At Grauman's Chinese

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More beauty of face and form was visible one night last week in Grauman's Chinese Theatre, Hollywood, Calif, than in any other building in the world. Wit too was there but less abundantly. Rogue Song was having its world premiere.*

Days ahead it was impossible to obtain tickets at the $5 box-office price. Hours ahead a crowd ready, and willing to be come popeyed, collected at the flood lighted theatre entrance. By 9 p. m. those on the curb and those in boxes had seen Marion Davies (white satin and ermine), Lila Lee (green velvet and chin chilla), Billie Dove (satin, orchids, ermines) pass through the entirely fake Chinese portals of the Fox-owned cinepalace. At 10 p. m. the picture began.

It was a good picture, quite certain to bring its makers (Metro-Goldwyn-Mayer ) substantial profits. It was notable because the 100% technicolor (see col. 3) was an improvement on previous color films. Too, it fills any huge auditorium with much the best voice yet known to cinemaddicts, the voice of Grand Opera Baritone Lawrence Tibbett. Also, it gives the voice a volume never before transmitted through the microphone except in the case of the noises emitted by Al (Sonny Boy) Jolson.

The plot provides a noble red-dressed bandit, vaguely Russian, whose sister is unaccountably ruined by a prince. Bandit murders prince, drags princess of whom he is heavily enamoured through the mountrains. This princess is a blonde new to pictures named Catherine Dale Owen, whose contribution is an unnecessarily sour look while being sung to. Best shot: Tibbett, after he is captured, bellowing a song while floggers flay his naked torso in the presence of the princess.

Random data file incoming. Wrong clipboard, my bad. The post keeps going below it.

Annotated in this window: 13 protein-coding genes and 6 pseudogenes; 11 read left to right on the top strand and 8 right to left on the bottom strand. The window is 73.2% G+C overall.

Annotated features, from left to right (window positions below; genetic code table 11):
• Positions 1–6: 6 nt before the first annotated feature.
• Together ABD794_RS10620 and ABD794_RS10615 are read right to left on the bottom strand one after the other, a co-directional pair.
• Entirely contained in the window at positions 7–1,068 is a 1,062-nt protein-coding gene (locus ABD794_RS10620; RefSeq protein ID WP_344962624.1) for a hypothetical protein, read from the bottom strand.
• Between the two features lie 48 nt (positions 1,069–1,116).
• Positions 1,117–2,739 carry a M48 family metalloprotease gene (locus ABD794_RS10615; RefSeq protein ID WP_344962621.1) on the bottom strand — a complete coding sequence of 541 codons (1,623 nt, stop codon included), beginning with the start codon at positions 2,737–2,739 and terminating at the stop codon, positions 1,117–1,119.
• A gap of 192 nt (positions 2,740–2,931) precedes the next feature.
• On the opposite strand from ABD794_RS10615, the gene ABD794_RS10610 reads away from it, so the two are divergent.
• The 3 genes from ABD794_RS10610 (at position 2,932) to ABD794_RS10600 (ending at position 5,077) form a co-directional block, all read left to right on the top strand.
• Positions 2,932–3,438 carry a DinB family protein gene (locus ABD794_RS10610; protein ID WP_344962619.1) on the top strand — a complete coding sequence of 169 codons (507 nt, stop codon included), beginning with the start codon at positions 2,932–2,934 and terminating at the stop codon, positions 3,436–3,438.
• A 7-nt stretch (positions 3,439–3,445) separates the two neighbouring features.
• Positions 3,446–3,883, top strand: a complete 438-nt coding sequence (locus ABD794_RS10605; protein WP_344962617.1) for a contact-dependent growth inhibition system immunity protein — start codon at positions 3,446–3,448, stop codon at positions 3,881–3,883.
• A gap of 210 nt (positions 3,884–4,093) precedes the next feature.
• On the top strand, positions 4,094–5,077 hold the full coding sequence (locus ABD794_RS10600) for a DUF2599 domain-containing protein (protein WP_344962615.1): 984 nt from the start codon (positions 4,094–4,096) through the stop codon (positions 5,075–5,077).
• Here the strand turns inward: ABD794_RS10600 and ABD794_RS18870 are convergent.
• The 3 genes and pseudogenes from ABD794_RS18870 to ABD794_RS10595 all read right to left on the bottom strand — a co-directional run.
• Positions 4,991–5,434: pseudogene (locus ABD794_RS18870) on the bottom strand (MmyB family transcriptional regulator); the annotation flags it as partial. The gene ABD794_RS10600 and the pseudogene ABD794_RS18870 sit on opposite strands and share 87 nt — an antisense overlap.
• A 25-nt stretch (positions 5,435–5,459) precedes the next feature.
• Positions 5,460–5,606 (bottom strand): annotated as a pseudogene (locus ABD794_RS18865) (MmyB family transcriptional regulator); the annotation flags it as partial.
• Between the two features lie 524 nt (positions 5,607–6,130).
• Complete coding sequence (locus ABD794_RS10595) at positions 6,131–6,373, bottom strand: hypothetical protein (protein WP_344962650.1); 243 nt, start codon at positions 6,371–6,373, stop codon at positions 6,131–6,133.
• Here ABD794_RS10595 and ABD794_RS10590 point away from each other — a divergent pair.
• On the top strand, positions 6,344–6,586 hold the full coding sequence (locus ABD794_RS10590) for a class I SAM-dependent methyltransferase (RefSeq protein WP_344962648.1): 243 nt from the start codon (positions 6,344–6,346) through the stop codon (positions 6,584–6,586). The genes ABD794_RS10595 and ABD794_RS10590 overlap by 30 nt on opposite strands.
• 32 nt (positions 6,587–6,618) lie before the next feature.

The story being operatically artificial, Director Lionel Barrymore was entitled to use scenery both beautiful and absurd. But he need not have made the tale of love and hate so limp. Passion never touches the audience, which is delighted whenever Comedians Laurel & Hardy and buttocks of the horses in their care intervene to provide raucous merriment. By the success of this humor Director Barrymore reveals his failure in the main chance. And Tibbett can never be called the singing Douglas Fairbanks until his way with both horses and women is at least the equal of his attendant clowns.

Tibbett. His father was sheriff of Kern County, Calif, at the time of the oil boom. Lawrence, born in 1896, found out in the Manual Arts College of Los Angeles that he could sing. He studied with Frank La Forge in Manhattan, served in the Navy, married, got a job with the Metropolitan Opera Company. One night in 1925 an odd thing happened to him. He was sitting in his dressing room after the second act of Verdi's Falstaff—his aria, "E sogno," had ended the act. He heard the house applauding but thought they wanted the Falstaff—Antonio Scotti. The call boy said it was for him and as he hurried back he could hear them shouting his name. For the first time a U. S. singer, relatively obscure, had brought down the Metropolitan. After that, Baritone Tibbett was a public personage.

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